Ontology and Knowledge Graph

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An ontology that describes the concepts in the domain and also the relationships that hold the between the concept. For example, in the university domain: Professor, Student, Course etc are concepts and relationship between those concepts like a professor teaches a course and a student is enrolled in a course can be described. 

According to the Hitzler, P. (2021):

“In a semantic we context, ontologies are a main vehicle data integration, sharing, and discovery, and a driving idea that ontologies themselves should be reusable by others.”

Ontology is about things not strings.” google announced it 2012 about the their search engine strategies, meaning that they will search about things like people, places, movies and concepts etc not the traditional web links where words are matched. The search results will be drawn out from applied ontology which is known and knowledge graph.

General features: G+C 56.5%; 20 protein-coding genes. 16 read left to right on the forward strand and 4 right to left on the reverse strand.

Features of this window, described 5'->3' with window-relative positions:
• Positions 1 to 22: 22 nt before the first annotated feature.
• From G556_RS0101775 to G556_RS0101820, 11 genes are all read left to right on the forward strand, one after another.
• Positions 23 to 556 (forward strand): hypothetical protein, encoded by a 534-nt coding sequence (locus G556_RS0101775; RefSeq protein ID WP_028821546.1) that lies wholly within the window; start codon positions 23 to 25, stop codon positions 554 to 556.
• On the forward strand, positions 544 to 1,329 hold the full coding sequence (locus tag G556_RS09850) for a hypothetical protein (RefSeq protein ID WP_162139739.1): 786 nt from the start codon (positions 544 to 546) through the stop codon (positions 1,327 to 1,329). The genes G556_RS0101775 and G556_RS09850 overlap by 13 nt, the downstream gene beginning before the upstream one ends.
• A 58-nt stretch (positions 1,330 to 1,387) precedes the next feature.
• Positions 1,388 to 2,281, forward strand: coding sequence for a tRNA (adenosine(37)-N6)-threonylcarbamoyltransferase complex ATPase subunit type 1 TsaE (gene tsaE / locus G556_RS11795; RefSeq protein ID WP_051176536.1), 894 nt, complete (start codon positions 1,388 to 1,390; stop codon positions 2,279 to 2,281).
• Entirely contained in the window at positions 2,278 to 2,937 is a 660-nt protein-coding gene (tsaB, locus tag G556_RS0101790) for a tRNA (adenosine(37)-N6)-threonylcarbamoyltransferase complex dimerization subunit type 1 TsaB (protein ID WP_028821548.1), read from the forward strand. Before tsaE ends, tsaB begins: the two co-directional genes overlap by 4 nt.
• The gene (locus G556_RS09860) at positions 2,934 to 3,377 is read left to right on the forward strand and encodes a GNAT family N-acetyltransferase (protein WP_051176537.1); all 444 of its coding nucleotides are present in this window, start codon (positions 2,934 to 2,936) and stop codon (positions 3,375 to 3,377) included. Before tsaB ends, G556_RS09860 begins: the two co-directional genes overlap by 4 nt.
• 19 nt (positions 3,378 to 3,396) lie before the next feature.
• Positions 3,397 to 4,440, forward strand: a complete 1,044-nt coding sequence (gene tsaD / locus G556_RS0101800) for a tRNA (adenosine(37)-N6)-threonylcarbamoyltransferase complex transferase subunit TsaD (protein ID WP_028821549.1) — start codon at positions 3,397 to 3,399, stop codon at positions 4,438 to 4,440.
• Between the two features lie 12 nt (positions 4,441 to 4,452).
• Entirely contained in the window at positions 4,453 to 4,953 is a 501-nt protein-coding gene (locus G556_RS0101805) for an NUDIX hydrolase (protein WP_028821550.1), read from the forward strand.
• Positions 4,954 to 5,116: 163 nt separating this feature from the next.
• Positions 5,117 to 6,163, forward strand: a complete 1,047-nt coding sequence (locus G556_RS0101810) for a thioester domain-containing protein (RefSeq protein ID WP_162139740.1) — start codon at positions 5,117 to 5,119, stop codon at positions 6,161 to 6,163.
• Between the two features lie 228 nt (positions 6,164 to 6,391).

Using the ontology gives us the context of the whole domain, by modeling the domain in a machine and human readable format.

From Ontology to Knowledge Graph?

Ontology is the foundation of knowledge Graph. Knowledge Graph is the applied ontology, which connects the ontology to the data. Without the data ontology is just a structure. 

Knowledge graph of different entity in an organization can connect to give a better representation, visualization, Querying and reasoning.

Why ontology and knowledge graph are important for AI systems?

Ontological modelling can help the AI system by broadening the scope. It can include any kinds of data type and can support unstructured, semi-structured, structured data format. Also it enables smoother data integration. It can help improving data quality for training dataset and inferences.

Ontology Editor

is a free open-source ontology editor and framework for building intelligent system developed by the Stanford Center for Biomedical Informatics Research at the Stanford University School of Medicine.


Example in Github.







Hitzler, P. (2021). A review of the semantic web field. Communications of the ACM, 64(2), 76–83. https://doi.org/10.1145/3397512